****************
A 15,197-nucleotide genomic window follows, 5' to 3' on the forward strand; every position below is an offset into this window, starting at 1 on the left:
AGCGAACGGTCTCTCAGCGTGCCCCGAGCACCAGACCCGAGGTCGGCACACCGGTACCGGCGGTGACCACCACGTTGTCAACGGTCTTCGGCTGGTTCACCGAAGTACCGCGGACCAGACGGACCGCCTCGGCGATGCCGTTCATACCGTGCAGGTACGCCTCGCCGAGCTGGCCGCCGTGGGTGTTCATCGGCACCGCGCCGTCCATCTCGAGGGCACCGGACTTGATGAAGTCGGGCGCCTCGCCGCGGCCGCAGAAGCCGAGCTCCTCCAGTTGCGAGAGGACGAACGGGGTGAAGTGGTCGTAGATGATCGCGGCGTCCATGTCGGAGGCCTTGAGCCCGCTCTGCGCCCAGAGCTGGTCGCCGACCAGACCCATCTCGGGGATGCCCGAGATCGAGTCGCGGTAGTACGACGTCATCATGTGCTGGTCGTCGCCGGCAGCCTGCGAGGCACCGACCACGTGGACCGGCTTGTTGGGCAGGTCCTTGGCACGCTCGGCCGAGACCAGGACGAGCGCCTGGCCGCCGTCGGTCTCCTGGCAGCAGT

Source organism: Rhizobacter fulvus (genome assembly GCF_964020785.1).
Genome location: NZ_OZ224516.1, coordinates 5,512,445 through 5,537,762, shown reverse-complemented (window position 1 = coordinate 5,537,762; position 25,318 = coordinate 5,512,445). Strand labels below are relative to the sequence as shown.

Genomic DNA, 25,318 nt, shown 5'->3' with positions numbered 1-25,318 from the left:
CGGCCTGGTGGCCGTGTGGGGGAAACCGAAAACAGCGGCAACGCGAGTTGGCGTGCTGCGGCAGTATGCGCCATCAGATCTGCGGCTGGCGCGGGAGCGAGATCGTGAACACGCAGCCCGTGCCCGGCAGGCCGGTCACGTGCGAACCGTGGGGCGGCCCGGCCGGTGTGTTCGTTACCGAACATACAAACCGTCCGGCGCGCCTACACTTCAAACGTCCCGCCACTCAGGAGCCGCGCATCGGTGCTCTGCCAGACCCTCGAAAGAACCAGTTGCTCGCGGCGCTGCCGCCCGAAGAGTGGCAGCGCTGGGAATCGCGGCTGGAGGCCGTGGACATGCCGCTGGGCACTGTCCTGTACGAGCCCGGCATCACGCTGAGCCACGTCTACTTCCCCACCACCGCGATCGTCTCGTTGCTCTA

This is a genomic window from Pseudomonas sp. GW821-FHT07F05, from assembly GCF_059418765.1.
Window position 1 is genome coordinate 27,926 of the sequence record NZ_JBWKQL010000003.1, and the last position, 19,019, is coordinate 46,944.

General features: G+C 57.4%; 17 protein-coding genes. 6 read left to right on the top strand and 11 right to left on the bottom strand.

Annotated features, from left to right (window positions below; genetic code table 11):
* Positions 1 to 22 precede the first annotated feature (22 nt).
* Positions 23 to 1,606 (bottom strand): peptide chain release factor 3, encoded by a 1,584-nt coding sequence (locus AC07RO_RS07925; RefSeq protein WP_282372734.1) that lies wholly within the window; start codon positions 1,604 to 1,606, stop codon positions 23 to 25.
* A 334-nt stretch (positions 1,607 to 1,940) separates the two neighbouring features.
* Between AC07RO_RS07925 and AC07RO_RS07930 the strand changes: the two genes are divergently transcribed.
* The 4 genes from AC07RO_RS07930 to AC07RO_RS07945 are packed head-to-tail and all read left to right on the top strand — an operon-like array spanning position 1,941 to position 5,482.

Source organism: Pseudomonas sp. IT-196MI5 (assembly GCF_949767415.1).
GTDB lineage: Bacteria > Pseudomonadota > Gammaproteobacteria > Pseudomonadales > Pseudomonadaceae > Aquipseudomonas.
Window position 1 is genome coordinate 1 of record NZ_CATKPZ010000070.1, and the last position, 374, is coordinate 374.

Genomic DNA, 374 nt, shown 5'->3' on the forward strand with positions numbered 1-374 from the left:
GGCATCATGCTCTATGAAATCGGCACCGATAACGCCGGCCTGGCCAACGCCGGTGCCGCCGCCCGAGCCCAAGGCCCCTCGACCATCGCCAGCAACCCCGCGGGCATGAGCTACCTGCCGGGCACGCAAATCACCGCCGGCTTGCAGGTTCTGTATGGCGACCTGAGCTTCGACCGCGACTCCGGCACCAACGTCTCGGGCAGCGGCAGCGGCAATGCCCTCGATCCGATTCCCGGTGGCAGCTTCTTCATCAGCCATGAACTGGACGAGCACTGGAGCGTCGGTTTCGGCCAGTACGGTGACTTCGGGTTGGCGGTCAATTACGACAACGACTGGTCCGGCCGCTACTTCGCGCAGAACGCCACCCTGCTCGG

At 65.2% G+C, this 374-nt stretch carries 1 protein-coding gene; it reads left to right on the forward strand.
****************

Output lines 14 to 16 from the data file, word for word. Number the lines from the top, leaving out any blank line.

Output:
* Between AC07RO_RS07925 and AC07RO_RS07930 the strand changes: the two genes are divergently transcribed.
* The 4 genes from AC07RO_RS07930 to AC07RO_RS07945 are packed head-to-tail and all read left to right on the top strand — an operon-like array spanning position 1,941 to position 5,482.

Source organism: Pseudomonas sp. IT-196MI5 (assembly GCF_949767415.1).